• However, it’s not going to be a walkover for Chávez and my best guess (along with the guesses of the handful of people who know Venezuela better than your author that I’ve exchanged, discussed and conversed with in recent weeks on this matter) is that there may well be occasions when the opposition candidate gets upwards momentum and begins to look good in the polls (whether those polls be biased for or against, because both pro and anti Chávez trickery from pollsters for him and against him is a guarantee in this campaign).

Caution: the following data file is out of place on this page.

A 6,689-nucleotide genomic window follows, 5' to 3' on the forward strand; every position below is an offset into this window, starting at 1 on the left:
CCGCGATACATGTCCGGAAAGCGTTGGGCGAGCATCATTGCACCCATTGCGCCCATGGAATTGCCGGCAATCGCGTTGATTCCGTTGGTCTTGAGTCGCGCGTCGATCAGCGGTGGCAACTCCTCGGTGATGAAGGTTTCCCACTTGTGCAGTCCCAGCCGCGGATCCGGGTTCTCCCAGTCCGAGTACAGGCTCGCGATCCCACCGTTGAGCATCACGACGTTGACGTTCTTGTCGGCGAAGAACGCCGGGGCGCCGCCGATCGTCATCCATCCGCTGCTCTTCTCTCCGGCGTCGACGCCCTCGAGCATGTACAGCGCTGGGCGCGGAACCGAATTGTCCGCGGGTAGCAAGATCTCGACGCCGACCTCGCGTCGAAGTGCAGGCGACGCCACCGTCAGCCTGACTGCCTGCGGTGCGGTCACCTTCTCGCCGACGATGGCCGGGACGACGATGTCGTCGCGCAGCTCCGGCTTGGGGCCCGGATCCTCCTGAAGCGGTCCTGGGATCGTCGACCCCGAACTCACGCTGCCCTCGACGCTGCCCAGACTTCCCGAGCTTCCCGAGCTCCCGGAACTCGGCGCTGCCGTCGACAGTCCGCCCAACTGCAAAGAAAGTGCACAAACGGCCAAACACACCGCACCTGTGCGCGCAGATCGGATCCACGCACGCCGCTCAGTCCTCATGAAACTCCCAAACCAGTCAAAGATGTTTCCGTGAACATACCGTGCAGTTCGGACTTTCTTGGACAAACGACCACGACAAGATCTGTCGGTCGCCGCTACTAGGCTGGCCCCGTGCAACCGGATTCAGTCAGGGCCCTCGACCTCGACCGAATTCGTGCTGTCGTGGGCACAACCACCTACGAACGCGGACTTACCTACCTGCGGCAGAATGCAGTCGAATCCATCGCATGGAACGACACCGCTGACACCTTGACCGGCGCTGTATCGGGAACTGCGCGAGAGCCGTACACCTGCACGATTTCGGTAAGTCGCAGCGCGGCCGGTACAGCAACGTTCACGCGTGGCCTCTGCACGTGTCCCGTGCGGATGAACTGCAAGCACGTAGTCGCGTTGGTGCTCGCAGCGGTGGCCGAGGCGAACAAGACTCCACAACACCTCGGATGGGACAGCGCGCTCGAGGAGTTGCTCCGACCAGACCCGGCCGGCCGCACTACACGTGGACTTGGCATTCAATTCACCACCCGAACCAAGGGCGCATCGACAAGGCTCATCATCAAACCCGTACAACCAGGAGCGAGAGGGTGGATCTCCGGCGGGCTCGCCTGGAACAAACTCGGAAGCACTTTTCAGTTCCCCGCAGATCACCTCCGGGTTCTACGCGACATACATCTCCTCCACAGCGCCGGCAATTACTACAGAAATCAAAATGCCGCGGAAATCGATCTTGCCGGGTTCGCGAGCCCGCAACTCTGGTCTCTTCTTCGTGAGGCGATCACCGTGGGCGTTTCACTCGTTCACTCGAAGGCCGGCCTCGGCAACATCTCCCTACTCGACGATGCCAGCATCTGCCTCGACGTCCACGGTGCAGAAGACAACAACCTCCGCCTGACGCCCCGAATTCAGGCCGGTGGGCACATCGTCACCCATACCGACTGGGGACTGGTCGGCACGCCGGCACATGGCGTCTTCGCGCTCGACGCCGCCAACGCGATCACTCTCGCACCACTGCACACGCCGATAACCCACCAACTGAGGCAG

• This is where the investment opportunity lies, because if it looks as though Chávez is in trouble during the campaign and enough people begin to think that the opposition candidate can win,Venezuelan exposed financial devices of all shapes and forms are likely to rally, and rally hard. Here at The IKN Weekly first thoughts always turn to junior mining companies, so issues such as Rusoro (RML.v) or Gold Reserve (GRZ) (GRZ.to) or perhaps even a tiny explorer that prefers to hide its exposure to Venezuela at the moment such as Valgold (VAL.v) with a tiny market cap of around $5m, but perhaps the real place to play any politically-charged move in Venezuela financial devices are its sovereign bonds being as they are highly liquid, they move decent amounts of money and are, financially speaking, the best way to get in and out of the country quickly and easily.